Setting a historical fiction novel in the 16th century has its problems. For example, would a Venetian patrician own a caged canary in 1574? What sort of grease or oil would someone use on his/her hair at that time? What did English speakers call a goatee before they used that word? What sorts of weapons were men of what classes allowed to carry in 1572 Paris? In 1575, was shaking hands common when being introduced in England? France? Italy?
Of course, some of these questions are easy to answer using the Internet; others are not. After a few hours of searching, an author might decide that only a half-dozen historians are likely to know the answer, and none of those might buy his/her novel. Historical fiction fans, however, can be very particular that you get your facts right.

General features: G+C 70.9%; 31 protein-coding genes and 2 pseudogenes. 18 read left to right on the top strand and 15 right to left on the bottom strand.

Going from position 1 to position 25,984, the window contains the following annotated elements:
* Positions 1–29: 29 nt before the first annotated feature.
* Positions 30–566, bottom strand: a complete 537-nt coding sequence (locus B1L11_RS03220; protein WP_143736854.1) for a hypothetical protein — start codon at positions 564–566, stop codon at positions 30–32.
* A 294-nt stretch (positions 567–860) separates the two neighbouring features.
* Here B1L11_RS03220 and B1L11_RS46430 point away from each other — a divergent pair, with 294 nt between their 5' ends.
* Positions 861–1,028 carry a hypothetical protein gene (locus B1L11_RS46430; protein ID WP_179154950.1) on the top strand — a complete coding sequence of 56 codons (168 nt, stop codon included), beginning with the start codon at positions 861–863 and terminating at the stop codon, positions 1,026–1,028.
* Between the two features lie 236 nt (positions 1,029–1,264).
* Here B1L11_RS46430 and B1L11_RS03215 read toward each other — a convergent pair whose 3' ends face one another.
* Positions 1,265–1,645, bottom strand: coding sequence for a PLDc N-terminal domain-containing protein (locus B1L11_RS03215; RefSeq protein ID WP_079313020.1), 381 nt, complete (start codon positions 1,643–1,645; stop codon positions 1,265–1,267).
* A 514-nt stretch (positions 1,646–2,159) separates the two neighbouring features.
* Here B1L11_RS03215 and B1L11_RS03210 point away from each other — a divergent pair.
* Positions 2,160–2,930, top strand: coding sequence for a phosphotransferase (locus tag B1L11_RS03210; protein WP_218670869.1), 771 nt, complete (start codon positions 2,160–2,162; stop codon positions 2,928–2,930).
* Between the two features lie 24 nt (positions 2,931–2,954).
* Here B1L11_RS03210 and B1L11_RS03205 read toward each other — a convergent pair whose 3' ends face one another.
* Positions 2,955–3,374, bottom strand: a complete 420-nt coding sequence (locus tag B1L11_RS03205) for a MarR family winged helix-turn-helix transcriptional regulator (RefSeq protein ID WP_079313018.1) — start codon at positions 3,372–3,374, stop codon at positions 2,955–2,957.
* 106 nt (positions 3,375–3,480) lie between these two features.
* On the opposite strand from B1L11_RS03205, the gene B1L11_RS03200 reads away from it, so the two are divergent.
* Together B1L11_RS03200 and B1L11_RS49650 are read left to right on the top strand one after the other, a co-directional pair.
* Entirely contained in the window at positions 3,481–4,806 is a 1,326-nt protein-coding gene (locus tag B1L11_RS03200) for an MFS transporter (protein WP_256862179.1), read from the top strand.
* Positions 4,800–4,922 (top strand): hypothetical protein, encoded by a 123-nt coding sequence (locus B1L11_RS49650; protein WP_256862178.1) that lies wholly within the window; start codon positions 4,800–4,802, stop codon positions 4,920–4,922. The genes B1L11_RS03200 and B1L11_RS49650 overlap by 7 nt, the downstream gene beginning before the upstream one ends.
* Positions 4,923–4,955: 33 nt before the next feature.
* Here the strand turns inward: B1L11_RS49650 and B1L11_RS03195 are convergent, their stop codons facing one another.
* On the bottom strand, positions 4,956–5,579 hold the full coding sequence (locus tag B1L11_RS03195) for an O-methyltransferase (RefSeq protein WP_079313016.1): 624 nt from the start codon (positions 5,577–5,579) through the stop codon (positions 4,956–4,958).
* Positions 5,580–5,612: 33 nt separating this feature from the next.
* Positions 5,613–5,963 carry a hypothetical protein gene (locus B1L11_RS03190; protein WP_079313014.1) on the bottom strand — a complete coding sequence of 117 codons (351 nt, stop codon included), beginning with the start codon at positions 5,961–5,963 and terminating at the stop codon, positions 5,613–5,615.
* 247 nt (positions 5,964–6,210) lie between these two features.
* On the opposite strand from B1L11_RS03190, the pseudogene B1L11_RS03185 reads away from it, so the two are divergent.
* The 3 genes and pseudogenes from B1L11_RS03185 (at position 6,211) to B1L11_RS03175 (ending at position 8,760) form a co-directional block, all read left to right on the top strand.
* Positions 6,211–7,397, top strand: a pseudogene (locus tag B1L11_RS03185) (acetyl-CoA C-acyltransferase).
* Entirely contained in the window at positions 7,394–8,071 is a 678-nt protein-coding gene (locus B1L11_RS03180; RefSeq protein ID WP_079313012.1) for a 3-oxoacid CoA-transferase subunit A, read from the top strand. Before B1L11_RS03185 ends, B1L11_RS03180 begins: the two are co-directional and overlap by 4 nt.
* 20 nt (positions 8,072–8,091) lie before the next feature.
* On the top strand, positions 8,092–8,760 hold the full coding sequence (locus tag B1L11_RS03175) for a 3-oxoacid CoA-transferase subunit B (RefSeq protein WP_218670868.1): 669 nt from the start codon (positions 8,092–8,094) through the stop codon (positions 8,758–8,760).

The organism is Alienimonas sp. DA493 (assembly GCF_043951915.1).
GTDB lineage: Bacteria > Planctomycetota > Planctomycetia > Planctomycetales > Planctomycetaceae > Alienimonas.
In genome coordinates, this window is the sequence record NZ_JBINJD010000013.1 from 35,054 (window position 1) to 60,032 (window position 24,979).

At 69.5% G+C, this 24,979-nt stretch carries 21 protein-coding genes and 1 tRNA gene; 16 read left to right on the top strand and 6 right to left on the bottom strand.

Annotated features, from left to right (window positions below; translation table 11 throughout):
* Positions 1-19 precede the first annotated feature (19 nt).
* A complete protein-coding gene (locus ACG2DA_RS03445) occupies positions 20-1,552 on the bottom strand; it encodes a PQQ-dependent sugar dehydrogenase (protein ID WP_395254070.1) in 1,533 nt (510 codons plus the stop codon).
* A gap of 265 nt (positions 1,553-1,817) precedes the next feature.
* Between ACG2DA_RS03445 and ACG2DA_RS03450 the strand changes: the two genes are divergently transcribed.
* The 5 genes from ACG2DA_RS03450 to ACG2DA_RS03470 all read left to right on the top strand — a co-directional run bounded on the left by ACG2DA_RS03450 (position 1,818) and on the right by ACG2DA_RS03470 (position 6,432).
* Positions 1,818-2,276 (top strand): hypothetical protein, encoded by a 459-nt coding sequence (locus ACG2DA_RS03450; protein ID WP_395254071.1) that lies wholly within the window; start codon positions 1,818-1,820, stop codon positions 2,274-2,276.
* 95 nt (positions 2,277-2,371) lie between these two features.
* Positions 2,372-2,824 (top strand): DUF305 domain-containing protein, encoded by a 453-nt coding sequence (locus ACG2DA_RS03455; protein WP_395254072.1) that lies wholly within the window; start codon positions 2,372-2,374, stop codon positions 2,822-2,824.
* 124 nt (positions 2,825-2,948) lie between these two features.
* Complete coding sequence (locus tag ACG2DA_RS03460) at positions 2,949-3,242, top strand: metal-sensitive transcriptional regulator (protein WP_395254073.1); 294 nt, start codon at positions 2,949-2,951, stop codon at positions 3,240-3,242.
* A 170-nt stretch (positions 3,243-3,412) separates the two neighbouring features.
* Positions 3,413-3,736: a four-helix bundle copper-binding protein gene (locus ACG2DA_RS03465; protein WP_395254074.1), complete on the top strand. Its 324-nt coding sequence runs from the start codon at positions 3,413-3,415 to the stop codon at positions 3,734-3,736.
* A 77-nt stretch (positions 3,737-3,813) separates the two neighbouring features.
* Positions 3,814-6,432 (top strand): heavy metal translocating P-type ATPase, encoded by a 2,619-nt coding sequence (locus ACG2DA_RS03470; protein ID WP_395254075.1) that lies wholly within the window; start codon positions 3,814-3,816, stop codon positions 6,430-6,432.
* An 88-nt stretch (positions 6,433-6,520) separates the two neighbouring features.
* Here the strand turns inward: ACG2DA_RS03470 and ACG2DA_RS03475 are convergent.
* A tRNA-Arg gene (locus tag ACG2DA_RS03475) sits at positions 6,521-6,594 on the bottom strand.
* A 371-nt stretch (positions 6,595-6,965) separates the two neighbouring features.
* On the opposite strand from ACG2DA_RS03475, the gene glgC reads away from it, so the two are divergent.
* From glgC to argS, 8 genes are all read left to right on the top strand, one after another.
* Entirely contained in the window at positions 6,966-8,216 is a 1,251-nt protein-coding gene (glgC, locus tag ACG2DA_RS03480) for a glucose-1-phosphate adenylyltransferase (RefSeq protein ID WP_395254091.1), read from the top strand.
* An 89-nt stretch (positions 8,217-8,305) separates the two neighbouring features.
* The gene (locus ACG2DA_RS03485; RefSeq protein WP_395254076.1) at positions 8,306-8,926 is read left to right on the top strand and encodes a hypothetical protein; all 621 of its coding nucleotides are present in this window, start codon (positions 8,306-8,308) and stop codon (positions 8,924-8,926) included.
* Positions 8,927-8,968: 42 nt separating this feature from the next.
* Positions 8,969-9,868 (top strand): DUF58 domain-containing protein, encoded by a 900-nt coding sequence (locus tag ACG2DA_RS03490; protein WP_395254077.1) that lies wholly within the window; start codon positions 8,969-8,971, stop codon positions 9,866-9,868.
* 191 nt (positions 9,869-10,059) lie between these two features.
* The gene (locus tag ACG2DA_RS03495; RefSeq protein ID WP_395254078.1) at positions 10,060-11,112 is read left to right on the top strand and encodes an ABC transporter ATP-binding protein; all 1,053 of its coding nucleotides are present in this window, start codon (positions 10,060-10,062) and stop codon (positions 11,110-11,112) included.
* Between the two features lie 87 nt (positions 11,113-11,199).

But I began this blog thinking of a physical settings, to include some photos. So far, I have set my novels in places where the 16th century lingers. Much of Rebellion takes place in the Yorkshire countryside. Although some castles have crumbled and fields have been enclosed, the landscape has not significantly changed. Many Elizabeth manor houses remain, on which to model the Spranklin’s home of Coverton. Below is Burton Agnes Hall. York itself has quite a few 16th century buildings intact.
My second novel, Massacre,is set in Paris in 1572. A great deal of Paris that would have been inside the 14th century walls of Charles V remains. Other than Baron Haussmann’s boulevards, many of the narrow streets and alleys that existed in the 16th century remain in the Marais and Left Bank. I was easy to correlate Truschet and Hoyau’s 1550 map of Paris with a modern one and follow Edward Hunter’s footsteps from his inn to the Seine. Following are photos of buildings Hunter would have seen from the Marais and Left Bank.